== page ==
“I made the standards clear: peer-reviewed articles in serious scholarly journals. That’s because it’sa quality label though not an infallible one.”
I take it that you will refrain from citing propaganda rags like the Wall Street Journal [the print version of Fox “News”] in the future?

Jacques Delacroix
July 12, 2013 at 8:42 am (Edit)
This is not a straightforward comment, Terry. You should avoid simple irony because it confuses even you.
The WSJ is itself. It’s not a peer-reviewed scholarly journal. It has a excellent record regarding facts and regarding the correction of it infrequent mistakes. There is, for example, no Jason Blair episode in the history of this newspaper. Its track record regarding facts is also a label of quality.
The fact that you don’t like the WSJ ‘s editorial positions should have no implication for its factual credibility. Same with Fox News: When it’s wrong, it’s wrong. When it’s not wrong, it’s not wrong. Simple.
Your interventions contribute to making this blog interesting but it’s not always clear what goal you purse in any specific a case. In this case, are you trying to convinced readers that a “study” by an avowed pressure group such as the American Association of University Women should be given much credence?
I don’t know how you can void answering this question with a “yes” or “no” or with omething very close. And it seems to me that you should answer before you enter into some complex disquisition full of nuances and un-annouced implications.
Habitual reliance on innuendos does not make for clear thinking. It’s a plague of the political left. That’s one reason why it cannot see the obvious about current Obama policies, for example, that accomplish nothing that it prizes. Lack of clarity makes it difficult to say, “Oops, we messed up big time with this guy.”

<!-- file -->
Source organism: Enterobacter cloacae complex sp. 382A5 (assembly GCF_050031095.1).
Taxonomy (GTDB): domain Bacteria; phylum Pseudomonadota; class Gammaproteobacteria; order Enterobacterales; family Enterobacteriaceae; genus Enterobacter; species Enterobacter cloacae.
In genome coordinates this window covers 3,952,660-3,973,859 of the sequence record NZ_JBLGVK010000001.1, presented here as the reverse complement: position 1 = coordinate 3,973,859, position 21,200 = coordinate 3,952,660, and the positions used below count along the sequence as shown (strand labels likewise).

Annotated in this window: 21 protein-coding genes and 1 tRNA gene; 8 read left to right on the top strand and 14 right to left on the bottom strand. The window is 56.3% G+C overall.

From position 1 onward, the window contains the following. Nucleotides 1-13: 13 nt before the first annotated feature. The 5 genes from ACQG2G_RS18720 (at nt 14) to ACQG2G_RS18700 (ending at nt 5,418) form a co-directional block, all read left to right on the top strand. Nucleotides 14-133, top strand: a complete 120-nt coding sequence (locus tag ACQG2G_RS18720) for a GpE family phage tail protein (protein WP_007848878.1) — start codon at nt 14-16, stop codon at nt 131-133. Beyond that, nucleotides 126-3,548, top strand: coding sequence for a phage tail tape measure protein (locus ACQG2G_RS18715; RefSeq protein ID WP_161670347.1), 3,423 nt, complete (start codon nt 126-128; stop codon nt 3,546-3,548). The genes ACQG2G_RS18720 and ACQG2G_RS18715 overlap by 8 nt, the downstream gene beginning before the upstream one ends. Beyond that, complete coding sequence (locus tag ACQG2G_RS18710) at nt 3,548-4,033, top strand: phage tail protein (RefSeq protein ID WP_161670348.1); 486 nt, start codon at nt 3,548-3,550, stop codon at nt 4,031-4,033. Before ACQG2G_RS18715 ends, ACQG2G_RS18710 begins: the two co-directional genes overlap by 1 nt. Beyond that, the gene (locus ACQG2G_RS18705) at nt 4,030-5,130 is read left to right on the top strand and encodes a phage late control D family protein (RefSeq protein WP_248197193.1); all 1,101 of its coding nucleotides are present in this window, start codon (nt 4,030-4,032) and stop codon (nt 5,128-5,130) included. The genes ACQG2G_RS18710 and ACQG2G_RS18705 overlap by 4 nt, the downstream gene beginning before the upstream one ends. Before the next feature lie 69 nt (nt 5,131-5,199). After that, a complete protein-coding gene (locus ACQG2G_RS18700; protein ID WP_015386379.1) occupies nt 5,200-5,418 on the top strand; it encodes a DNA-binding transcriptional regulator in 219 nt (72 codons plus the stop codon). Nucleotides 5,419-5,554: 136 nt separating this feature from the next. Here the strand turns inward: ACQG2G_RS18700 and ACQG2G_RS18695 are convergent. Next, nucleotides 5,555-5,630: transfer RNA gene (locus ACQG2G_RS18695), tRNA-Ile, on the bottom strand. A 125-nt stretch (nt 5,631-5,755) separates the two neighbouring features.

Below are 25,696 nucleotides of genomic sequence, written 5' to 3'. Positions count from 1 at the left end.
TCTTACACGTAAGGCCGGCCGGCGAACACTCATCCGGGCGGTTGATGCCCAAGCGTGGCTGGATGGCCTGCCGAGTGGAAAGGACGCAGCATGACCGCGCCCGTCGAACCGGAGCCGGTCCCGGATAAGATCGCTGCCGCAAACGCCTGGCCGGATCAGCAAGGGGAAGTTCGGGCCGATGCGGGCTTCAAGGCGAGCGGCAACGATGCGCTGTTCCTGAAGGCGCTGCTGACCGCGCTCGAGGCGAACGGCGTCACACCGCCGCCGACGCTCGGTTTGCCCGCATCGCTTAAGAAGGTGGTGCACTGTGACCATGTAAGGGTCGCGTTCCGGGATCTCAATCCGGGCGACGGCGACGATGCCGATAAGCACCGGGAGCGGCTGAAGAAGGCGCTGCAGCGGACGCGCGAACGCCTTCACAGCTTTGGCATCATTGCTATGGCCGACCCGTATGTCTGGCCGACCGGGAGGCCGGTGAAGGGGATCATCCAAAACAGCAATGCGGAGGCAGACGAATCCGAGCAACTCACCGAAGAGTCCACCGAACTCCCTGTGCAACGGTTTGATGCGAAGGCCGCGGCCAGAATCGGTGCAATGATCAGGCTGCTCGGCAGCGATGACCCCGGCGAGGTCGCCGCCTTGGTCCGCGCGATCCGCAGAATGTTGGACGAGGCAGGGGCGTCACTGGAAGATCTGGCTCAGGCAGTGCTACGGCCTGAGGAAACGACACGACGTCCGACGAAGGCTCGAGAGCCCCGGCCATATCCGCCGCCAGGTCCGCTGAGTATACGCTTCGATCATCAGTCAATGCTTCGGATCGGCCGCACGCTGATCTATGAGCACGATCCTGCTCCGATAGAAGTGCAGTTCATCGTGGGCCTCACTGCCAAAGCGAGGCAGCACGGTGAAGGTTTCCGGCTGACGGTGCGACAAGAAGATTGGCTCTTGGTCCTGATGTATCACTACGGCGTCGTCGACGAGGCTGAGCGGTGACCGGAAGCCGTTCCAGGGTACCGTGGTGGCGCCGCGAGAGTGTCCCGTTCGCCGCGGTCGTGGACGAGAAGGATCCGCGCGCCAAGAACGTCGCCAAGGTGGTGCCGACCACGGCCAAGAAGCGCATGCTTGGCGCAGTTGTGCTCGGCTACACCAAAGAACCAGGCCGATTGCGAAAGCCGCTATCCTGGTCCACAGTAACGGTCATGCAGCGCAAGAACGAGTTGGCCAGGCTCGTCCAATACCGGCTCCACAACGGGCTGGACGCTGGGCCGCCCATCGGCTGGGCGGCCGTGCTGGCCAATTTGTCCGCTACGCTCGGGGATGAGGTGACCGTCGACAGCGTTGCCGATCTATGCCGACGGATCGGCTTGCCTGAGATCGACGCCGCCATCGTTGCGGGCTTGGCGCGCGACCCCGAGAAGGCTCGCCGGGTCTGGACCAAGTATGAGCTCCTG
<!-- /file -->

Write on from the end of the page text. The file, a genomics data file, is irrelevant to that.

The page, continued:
This does not come from the WSJ, or from Fox News, or from Rush Limbaugh; this is a straightforward Delacroix observation + opinion. It’s not a scholarly product. It’s not an assertion of fact. It’s food for thought.

About Jacques Delacroix

I write short stories, current events comments, and sociopolitical essays, mostly in English, some in French. There are other people with the same first name and same last name on the Internet. I am the one who put up on Amazon in 2014: "I Used to Be French: an Immature Autobiography" and also: "Les pumas de grande-banlieue." To my knowledge, I am the only Jacques Delacroix with American and English scholarly publications. In a previous life, I was a teacher and a scholar in Organizational Theory and in the Sociology of Economic Development. (Go ahead, Google me!) I live in the People’s Green Socialist Republic of Santa Cruz, California.